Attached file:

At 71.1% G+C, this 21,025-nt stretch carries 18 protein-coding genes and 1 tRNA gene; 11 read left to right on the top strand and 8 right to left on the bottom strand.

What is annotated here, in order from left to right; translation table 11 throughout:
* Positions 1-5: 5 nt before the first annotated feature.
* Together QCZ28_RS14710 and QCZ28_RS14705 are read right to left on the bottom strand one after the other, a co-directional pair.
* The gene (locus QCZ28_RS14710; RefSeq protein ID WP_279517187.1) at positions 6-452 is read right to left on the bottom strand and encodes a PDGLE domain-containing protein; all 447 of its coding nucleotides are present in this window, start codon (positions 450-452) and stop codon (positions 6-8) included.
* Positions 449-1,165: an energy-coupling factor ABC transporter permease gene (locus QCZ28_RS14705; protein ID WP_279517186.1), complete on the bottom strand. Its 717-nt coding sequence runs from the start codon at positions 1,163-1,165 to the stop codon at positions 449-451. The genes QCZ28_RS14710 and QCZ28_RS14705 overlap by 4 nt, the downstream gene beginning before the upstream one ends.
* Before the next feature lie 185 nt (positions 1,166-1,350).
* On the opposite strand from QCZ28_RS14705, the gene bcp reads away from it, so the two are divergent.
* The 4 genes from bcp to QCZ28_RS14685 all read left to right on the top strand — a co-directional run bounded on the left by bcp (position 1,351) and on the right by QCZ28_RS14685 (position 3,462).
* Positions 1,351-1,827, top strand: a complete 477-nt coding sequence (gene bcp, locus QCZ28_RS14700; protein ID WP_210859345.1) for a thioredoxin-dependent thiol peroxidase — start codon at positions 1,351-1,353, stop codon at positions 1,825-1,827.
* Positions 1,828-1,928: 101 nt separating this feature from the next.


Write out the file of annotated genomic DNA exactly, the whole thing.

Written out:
At 71.1% G+C, this 21,025-nt stretch carries 18 protein-coding genes and 1 tRNA gene; 11 read left to right on the top strand and 8 right to left on the bottom strand.

What is annotated here, in order from left to right; translation table 11 throughout:
* Positions 1-5: 5 nt before the first annotated feature.
* Together QCZ28_RS14710 and QCZ28_RS14705 are read right to left on the bottom strand one after the other, a co-directional pair.
* The gene (locus QCZ28_RS14710; RefSeq protein ID WP_279517187.1) at positions 6-452 is read right to left on the bottom strand and encodes a PDGLE domain-containing protein; all 447 of its coding nucleotides are present in this window, start codon (positions 450-452) and stop codon (positions 6-8) included.
* Positions 449-1,165: an energy-coupling factor ABC transporter permease gene (locus QCZ28_RS14705; protein ID WP_279517186.1), complete on the bottom strand. Its 717-nt coding sequence runs from the start codon at positions 1,163-1,165 to the stop codon at positions 449-451. The genes QCZ28_RS14710 and QCZ28_RS14705 overlap by 4 nt, the downstream gene beginning before the upstream one ends.
* Before the next feature lie 185 nt (positions 1,166-1,350).
* On the opposite strand from QCZ28_RS14705, the gene bcp reads away from it, so the two are divergent.
* The 4 genes from bcp to QCZ28_RS14685 all read left to right on the top strand — a co-directional run bounded on the left by bcp (position 1,351) and on the right by QCZ28_RS14685 (position 3,462).
* Positions 1,351-1,827, top strand: a complete 477-nt coding sequence (gene bcp, locus QCZ28_RS14700; protein ID WP_210859345.1) for a thioredoxin-dependent thiol peroxidase — start codon at positions 1,351-1,353, stop codon at positions 1,825-1,827.
* Positions 1,828-1,928: 101 nt separating this feature from the next.